People tend to think that carbohydrates are fattening, yet some of the leanest cultures in the world eat a diet where carbohydrates predominate.
Almost no dairy foods are traditionally consumed, and instead things like coconut milk are more prevalent in Thai cooking.
Traditional Thai people tend to be lean and fit as well. But they also tend to be very heavy on the vegetable oil with much of their cooking, and eating fried street food is the norm for many Thais.
I’ve frequently noticed Thai people having varying degrees of skin problems too, which may be attributed to the excess of oil and fried food in the diet. It also may be genetics, or the fact that so many Thai people smoke cigarettes too. In spite of this, the average Thai does live to 74, not too far behind many Western countries.
“The Mediterranean Diet” is something that has been highly popularized in the diet scene. There are many countries in the Mediterranean region, and their foods and culture do vary a bit, but there are several countries like Italy, Spain, Greece, and Croatia that all experience good health and have a similarly healthy diet.
The focus of diets in the Mediterranean region is on primarily whole plant foods like whole grains, beans and legumes, fruits, vegetables, and pastas. Things like lean poultry and seafood are also included. Most of the fat in their diet comes from plant sources, namely olive oil, olives, and the fats found in nuts and seeds.
The Mediterranean regions also attribute much of their good health to their daily lifestyle. People mostly walk from place to place and post-meal walks with family are common.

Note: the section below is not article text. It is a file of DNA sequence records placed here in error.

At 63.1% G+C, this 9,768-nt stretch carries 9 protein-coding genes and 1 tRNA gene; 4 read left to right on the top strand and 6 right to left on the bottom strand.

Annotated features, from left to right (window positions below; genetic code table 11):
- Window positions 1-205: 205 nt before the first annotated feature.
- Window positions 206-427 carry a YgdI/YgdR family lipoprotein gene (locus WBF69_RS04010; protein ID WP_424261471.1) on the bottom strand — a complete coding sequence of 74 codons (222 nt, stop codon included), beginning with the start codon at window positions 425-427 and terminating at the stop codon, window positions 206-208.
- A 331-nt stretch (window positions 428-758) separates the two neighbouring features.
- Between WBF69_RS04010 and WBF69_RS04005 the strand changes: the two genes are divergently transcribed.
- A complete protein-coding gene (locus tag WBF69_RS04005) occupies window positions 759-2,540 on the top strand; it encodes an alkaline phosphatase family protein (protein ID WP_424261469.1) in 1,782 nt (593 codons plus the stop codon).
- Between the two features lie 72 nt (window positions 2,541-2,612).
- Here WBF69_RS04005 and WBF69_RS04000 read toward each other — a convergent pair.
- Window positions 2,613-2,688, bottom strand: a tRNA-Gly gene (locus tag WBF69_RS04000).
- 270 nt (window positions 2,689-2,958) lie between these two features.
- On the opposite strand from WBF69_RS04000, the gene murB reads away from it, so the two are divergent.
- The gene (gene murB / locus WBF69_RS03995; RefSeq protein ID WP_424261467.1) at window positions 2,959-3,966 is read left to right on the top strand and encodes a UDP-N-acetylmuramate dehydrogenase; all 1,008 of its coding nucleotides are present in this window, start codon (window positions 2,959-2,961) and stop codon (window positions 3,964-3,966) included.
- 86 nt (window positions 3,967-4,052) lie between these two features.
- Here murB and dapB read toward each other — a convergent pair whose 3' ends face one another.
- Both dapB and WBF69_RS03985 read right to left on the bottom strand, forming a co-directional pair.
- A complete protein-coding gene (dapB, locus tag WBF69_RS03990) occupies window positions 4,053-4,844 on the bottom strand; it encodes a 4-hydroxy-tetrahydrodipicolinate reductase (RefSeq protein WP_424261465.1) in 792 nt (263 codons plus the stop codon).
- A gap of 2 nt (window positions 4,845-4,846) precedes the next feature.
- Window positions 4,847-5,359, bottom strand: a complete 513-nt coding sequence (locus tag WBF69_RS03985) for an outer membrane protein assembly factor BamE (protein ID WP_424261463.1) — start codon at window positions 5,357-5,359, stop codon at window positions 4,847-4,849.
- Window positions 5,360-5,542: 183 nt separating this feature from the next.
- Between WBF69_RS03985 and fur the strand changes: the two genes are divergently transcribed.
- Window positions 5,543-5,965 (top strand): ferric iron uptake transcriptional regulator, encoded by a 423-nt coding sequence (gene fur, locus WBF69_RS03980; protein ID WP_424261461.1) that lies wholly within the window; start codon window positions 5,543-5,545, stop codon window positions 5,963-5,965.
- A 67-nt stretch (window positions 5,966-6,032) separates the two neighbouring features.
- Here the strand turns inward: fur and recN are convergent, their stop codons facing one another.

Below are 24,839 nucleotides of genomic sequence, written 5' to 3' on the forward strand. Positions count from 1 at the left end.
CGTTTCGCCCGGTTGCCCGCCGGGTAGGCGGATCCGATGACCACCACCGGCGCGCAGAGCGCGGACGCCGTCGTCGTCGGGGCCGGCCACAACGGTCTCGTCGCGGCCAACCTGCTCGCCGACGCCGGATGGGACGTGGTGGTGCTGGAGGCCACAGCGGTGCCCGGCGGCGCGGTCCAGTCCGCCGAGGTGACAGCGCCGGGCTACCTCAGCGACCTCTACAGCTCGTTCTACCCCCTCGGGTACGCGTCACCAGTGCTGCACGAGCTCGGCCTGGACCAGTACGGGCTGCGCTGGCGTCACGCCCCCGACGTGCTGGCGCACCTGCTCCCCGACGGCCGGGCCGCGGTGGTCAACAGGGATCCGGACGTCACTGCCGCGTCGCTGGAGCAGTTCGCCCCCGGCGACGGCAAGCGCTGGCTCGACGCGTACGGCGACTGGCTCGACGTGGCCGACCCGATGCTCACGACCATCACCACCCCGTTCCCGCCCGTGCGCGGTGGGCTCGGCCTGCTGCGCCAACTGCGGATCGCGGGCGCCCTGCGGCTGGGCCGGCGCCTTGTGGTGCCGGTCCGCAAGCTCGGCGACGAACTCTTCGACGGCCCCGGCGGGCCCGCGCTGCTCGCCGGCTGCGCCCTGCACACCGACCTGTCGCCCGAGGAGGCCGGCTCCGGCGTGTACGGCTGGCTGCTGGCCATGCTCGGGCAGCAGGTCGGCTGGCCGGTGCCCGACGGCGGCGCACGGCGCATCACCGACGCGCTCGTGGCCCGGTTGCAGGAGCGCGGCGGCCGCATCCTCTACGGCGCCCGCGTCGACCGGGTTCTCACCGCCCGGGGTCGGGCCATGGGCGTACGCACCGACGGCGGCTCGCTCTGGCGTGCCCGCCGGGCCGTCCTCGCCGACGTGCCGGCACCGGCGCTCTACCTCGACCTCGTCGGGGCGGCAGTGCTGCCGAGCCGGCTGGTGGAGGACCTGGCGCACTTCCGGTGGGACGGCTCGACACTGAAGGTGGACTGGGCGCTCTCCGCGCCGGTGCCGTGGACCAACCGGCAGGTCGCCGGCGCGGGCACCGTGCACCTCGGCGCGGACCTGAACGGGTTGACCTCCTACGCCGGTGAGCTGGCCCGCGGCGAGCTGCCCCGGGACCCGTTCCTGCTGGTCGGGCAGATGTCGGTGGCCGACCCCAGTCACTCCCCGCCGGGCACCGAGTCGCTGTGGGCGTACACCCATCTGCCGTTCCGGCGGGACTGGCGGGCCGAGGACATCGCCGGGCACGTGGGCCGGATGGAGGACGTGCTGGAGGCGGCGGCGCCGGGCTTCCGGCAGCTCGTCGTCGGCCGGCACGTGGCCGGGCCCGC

There is also an emphasis on communal eating with good friends and family that creates a happy and relaxed environment. Anyone who’s experienced losing their appetite when they are stressed out, or getting a sour stomach upon becoming upset shortly after eating, can attest to how important it is to eat in a relaxed atmosphere.
This active and relaxed lifestyle combined with the abundance of fresh fruits and vegetables in the Mediterranean region certainly contributes much of the area’s good health. Italy and Spain’s average life expectancy clocks high on the list at 82 years, while Greece ranks just behind at 81.
Traditional Indian food has a lot going for it in terms of health: generous doses of antioxidant-rich spices like turmeric, a base of healthy carbohydrates coming from rice and whole-wheat roti bread, and a plethora of vegetable-heavy dishes using cauliflower, tomatoes, potatoes, and all sorts of greens. Not a bad start.
When put into practice however, it’s easy to turn otherwise healthy food into something not-so-healthy thanks to plenty of oil and ghee (clarified butter common in Indian cooking).